How to Keep Remote Exams Secure



How to Keep Remote Exams Secure

Although COVID restrictions may be loosening, remote learning and exams aren’t going away. Many credentialing programs are using a dual-modality testing system that features both traditional test centers and live remote proctoring.

Remote exams offer many benefits for any organization that offers testing, including certification and licensure programs. They’re a great way for organizations to expand beyond their traditional geographic reach, adapt quicker to industry changes, meet consumer expectations for flexible exam formats, and lower costs and pass the savings to test-takers.

But people naturally have questions about remote exam security. Do security issues arise with remote proctoring? How do you mitigate content exposure and security breaches? What kind of technology should organizations use to keep remote exams secure?

Security must be a top priority when providing exams online. With certification and licensure programs, companies hiring need to be confident that candidates completed the exam on their own and have valid credentials.

The good news is that having a test security plan (TSP) in place can help organizations and test-takers enjoy the benefits of remote exams while increasing confidence in exam security.

What is a TSP?

A test security plan (TSP) is a comprehensive collection of policies, procedures, and key documentation for continuously maintaining test security in relation to your programs and exams. It’s designed to identify risks and threats, manage incidents, and outline actions needed to protect intellectual property (IP) and exam integrity.

A TSP is a powerful tool for helping your organization be more proactive and less reactive. It’s an integral part of developing and operating a credentialing program.

Using a TSP to Help Ensure Exam Security

The goal of a TSP is to yield valid test results, protect IP, and identify potential vulnerabilities, risks, and threats to program outcomes and reputation. To accomplish that, your TSP needs a strong foundation in these two areas:

  • Technology
    Online proctoring is a critical component of your remote exam security plan. This technology delivers security for exam-takers and the tests by:
    • Verifying each test-taker’s identity
    • Flagging anomalous behavior
    • Providing audit trails of proctored session data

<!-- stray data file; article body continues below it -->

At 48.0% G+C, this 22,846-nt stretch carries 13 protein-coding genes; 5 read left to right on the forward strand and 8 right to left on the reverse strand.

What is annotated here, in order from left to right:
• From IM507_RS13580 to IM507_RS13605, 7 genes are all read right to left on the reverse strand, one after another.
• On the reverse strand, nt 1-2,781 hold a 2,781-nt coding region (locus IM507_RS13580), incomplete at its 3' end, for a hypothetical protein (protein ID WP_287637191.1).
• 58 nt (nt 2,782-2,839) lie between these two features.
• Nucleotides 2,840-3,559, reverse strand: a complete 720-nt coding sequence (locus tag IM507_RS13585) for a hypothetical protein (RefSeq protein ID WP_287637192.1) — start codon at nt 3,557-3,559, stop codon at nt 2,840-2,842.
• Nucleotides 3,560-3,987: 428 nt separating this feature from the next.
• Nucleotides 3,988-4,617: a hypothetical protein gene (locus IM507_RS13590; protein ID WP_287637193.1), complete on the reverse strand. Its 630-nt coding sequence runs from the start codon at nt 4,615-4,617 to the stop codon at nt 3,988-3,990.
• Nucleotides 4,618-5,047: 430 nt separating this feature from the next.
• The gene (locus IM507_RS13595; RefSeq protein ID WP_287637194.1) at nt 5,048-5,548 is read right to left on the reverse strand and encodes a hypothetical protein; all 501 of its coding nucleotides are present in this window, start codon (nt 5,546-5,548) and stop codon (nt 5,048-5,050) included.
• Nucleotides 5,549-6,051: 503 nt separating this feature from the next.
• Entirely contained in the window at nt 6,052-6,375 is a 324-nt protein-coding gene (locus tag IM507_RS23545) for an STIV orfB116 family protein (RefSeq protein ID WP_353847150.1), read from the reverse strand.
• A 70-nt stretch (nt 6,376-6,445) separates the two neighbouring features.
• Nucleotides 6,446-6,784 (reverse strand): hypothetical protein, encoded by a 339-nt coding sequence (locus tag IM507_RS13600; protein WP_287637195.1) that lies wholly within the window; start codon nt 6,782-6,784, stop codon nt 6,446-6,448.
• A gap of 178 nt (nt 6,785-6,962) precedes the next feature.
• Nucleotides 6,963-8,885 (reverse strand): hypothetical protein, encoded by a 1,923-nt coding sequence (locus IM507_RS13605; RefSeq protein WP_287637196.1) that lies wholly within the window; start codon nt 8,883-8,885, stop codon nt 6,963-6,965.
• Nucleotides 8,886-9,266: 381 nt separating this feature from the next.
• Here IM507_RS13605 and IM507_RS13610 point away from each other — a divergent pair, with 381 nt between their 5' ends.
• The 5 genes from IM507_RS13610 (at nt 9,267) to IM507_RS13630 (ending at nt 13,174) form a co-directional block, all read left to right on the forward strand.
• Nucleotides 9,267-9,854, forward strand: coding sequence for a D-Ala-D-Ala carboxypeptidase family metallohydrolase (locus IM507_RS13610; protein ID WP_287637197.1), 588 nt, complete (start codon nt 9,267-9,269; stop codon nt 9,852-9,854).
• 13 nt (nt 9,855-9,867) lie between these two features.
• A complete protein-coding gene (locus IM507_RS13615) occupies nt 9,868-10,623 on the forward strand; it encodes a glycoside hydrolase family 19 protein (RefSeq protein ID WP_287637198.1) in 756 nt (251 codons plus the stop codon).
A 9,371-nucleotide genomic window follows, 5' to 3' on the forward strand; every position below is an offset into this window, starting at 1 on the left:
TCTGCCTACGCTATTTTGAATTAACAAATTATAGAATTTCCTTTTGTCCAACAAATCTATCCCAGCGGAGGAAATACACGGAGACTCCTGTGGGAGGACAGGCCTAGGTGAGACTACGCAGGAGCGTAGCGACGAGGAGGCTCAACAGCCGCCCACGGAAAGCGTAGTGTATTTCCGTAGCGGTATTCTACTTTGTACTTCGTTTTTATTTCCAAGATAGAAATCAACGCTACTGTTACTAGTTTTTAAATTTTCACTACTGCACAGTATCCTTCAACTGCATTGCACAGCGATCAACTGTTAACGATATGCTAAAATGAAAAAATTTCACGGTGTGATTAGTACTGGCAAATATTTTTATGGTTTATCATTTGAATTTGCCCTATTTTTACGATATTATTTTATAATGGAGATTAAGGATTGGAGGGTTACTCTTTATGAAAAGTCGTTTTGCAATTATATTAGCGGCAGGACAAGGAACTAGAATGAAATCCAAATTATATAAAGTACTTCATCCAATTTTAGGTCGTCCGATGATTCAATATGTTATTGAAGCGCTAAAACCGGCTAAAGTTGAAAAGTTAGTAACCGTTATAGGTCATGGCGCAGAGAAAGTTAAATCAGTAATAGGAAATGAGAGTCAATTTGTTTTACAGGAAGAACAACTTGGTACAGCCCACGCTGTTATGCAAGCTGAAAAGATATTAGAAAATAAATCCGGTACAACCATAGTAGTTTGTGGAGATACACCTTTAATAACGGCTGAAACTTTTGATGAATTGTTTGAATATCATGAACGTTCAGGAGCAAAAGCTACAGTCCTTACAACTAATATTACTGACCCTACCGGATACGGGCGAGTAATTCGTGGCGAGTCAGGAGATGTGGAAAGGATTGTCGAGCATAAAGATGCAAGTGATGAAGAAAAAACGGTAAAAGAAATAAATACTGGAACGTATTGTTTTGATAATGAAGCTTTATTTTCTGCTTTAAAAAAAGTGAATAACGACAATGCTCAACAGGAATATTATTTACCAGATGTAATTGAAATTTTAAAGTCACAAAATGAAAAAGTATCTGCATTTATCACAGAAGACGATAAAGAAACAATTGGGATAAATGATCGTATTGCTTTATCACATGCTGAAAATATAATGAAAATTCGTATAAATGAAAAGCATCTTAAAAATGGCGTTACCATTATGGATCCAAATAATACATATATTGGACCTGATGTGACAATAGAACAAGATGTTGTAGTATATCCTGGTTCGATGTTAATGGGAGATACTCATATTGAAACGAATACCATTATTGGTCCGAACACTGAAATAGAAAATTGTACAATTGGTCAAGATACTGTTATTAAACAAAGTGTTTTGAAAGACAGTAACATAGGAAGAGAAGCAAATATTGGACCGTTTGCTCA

Standard 18 of the National Commission for Certifying Agencies’ (NCCA) security and confidentiality checklist outlines the essential exam administration elements. Online proctoring technology is key to meeting these NCCA policies and procedures.

Often, simply having a proctoring solution helps deter unethical behavior, including collusion, proxy testing, and item harvesting. Your online proctoring solution can be fully automated, or you can use human-assisted proctoring that layers in human auditors and is ideal for medium- to high-stakes exams. The proctoring solution should integrate seamlessly with your learning management system (LMS) or function well as a standalone solution.

No matter which kind of proctoring solution you use, choose a secure web browser that’s designed for testing and limits some functionality, like copying/pasting and opening a new tab or browser window.  

  • Short-Term and Long-Term Planning

An ounce of prevention is worth a pound of cure. Simply having a well-thought-out plan is a great way to defer nefarious behavior and boost security.

Be agile and create your plan in a way that allows you to quickly update policies and procedures to address new forms of breach. Stay current in your research. This is a nascent field that will expand considerably in the coming years, so be on the lookout to explore new relevant psychometric studies and analyses.

Content theft is systematic and pervasive regardless of modality – anomalous behavior is the same. Assessing equivalence across test delivery modes should be an ongoing activity. 

Remote proctoring and dual-modal delivery can present potential psychometric, logistical, and policy changes to certification programs, but you can enhance risk mitigation with advanced planning and continued monitoring.

Finally, avoid the temptation to make remote proctoring mirror traditional in-person test centers. Instead, modify tests to match remote proctoring capabilities (for example, structuring test breaks as standalone sections).

Maximize Remote Exam Security With a TSP

Offering test-takers remote exams doesn’t have to mean sacrificing exam security and the integrity of your certification or licensure program. Implementing a TSP helps your organization enjoy the benefits of remote exams while helping your organization take a proactive approach to security.

Developing a Test Security Plan